The MedTech Europe blog

Yesterday afternoon I was fortunate enough to be invited to participate in a round table discussion organised by Motorola as part of the EU Open Days conference organised by the Committee for the Regions. Entitled ‘ EU Wide Patient Safety – A Roundtable to demonstrate ways of overcoming barriers to adoption in healthcare using innovative application of mobile technologies’ the panel was drawn from academia, ICT suppliers, the EU Commission, health system managers and me. You might ask why Eucomed should have a seat at such a table?

As discussions evolved, it became progressively clearer that the knowledge and understanding of each other’s worlds was patchy at best. The use of modern ICT in health creates multiple opportunities and has a clear role alongside medical technologies to transform many aspects of the way patients are managed both inside and outside of conventional settings. While we as a sector are very focussed on the patient/clinician interaction and continuum of care, the ICT companies are coming at the opportunity from the perspective of system architecture. Both of us lose out by not fully appreciating the extent of both the opportunities and the challenges of driving change in healthcare (my blogpost of last week explored these in more detail).

What is clear is that, if the opportunities for providing better care at lower total cost are to be realised, there is a huge need stakeholders to get together. On the end of the line, especially in community care, is a patient and often carers who are family members. Much of the meaningful information about the patient that can be used to help manage their condition is derived from both diagnostic and therapeutic technologies which are either close to or, increasingly, embedded in the patient. Success or failure in developing the new ways of looking after the chronically sick in the community will be determined by our ability to put the various pieces of the jigsaw together in ways that are both attractive and intuitive to the ultimate focus of the system – the patient and carer. Creating the service offering that has the confidence of the patient needs to be complemented by a range of standards and regulatory developments that ensure quality and reliability of whatever is offered. To create the service offerings we really need to work together. It will lead to adaptations of previously sacred business models, the need for new relationships and partnerships and, most importantly, a better understanding of who the customer is. In healthcare that is always a complex story.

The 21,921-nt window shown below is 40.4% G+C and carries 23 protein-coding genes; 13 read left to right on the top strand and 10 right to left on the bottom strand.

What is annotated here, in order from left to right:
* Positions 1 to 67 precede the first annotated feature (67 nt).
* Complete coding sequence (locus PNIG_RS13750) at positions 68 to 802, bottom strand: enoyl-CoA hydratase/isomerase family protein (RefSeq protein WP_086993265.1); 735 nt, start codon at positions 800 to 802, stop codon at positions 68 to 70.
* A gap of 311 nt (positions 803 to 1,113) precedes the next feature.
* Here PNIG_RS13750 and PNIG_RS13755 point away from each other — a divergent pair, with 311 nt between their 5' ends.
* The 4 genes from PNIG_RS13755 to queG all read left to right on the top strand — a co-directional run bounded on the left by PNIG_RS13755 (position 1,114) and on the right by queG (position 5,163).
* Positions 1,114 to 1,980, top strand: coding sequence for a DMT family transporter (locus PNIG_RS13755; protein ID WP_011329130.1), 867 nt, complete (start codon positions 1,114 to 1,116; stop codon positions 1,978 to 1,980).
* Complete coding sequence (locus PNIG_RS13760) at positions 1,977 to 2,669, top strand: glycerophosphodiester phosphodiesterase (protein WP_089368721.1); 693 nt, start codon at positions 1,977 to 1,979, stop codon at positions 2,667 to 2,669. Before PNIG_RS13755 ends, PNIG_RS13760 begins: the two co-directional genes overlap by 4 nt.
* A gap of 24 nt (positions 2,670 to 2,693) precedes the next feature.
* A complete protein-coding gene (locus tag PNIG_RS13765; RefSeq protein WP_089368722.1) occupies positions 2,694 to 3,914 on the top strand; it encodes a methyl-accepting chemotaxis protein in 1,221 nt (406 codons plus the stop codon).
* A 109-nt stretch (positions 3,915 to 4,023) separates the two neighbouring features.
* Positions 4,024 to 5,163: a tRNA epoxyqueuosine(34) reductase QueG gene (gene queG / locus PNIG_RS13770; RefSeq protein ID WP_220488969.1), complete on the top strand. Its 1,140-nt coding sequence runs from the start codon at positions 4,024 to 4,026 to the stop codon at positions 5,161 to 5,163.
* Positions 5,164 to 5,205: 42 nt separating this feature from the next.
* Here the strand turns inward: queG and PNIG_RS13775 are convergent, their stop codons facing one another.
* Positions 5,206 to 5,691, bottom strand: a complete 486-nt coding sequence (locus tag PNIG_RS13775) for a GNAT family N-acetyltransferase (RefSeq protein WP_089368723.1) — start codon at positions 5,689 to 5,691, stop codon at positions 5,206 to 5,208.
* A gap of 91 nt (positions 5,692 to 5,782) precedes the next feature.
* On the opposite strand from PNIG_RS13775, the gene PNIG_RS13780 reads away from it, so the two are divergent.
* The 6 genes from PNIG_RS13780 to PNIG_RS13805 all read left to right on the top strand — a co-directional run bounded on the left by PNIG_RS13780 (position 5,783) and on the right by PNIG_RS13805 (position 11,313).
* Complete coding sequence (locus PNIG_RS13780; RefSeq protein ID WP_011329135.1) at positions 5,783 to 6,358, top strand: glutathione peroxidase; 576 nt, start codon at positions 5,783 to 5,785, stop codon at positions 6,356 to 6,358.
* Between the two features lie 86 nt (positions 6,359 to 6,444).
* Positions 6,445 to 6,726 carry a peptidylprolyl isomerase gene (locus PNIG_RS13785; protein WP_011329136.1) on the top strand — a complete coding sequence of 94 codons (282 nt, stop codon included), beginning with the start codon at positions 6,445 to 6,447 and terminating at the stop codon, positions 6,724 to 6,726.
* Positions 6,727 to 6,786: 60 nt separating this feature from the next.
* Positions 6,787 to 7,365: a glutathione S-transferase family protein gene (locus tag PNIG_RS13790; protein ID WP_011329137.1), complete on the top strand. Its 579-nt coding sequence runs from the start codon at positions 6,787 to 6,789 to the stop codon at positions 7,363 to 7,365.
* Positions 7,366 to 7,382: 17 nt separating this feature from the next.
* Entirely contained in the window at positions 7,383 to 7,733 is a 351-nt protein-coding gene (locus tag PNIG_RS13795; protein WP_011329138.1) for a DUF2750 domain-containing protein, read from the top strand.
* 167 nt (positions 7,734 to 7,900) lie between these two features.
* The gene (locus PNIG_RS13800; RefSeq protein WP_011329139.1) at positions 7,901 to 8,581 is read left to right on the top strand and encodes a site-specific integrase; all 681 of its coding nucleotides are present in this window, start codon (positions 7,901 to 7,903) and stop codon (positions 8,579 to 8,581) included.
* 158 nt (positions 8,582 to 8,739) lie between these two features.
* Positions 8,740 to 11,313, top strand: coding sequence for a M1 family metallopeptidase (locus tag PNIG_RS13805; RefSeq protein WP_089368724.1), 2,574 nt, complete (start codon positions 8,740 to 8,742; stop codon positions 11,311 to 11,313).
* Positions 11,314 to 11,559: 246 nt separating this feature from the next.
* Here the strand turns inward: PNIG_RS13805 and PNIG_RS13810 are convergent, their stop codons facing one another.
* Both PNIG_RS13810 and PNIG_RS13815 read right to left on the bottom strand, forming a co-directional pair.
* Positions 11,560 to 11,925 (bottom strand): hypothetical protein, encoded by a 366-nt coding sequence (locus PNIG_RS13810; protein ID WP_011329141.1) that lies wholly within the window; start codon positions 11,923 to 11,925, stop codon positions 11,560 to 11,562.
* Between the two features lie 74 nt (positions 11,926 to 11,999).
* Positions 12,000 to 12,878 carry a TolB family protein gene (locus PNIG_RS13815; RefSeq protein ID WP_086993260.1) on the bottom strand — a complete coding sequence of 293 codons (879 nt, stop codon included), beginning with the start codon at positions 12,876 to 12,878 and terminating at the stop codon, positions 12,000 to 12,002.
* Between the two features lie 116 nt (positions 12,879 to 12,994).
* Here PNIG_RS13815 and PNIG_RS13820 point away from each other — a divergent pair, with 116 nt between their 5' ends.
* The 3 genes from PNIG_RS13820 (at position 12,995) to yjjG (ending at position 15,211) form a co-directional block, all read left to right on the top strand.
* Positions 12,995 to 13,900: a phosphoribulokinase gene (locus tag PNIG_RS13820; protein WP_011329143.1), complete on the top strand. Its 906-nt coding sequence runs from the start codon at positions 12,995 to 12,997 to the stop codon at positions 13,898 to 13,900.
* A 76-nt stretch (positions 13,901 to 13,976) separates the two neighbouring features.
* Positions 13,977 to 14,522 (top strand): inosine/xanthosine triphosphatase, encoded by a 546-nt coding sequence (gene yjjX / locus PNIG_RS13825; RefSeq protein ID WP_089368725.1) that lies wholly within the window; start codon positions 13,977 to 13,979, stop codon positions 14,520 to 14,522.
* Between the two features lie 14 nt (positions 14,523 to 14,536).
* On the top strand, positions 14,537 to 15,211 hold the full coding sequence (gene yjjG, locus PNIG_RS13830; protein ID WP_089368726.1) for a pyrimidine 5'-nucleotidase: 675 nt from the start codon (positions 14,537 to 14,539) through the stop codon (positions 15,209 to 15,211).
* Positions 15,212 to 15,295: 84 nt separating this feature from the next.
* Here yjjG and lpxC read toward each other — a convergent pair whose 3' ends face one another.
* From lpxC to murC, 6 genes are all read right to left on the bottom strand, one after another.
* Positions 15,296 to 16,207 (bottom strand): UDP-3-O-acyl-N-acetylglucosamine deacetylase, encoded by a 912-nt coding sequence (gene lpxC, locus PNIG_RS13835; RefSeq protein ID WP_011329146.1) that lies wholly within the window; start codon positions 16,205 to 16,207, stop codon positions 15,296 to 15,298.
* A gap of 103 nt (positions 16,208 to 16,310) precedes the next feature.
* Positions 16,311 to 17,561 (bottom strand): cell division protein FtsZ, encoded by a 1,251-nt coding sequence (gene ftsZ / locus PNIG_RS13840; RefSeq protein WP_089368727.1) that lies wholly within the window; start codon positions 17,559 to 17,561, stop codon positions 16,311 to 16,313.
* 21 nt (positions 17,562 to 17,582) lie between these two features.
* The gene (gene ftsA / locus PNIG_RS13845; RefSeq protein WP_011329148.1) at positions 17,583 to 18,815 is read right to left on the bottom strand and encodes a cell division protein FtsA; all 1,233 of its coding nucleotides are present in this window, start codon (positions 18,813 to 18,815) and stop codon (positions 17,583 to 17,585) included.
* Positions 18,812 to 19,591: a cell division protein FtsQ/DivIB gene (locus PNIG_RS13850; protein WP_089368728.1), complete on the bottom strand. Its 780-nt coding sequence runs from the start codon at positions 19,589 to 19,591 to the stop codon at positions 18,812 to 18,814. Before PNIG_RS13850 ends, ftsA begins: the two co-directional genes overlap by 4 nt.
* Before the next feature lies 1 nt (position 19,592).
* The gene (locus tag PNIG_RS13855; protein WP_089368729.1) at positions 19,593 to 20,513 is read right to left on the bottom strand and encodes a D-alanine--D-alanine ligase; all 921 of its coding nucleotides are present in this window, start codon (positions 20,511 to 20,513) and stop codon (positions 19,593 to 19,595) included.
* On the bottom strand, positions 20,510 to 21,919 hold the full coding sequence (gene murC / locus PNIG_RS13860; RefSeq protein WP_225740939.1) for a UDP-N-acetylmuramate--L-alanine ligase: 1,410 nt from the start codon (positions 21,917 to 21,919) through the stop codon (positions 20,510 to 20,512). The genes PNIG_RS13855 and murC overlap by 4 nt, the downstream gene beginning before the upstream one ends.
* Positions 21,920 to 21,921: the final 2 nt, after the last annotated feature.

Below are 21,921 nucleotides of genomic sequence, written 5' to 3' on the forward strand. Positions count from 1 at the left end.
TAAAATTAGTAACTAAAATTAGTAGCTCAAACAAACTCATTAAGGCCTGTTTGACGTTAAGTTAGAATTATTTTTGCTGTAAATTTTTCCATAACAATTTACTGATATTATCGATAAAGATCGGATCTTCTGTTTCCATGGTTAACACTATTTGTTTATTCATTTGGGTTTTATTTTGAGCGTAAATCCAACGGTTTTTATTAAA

Ultimately, reconfiguring care allows us to move away from the wasteful practices of the nineteenth century where expensive doctors sit next to an expensive room full of patients who have spent many hours travelling to, in most cases, be told ‘you are OK and come back and see me in 6 months’. Tele-enabled care changes this paradigm to one where patients are called to see the expensive doctor only when needed and most of their needs are catered for by the community team that is able to monitor their condition via sensors that sit in and around their home and their person. The resources can then be better directed to addressing the real needs of the patient.

John Wilkinson

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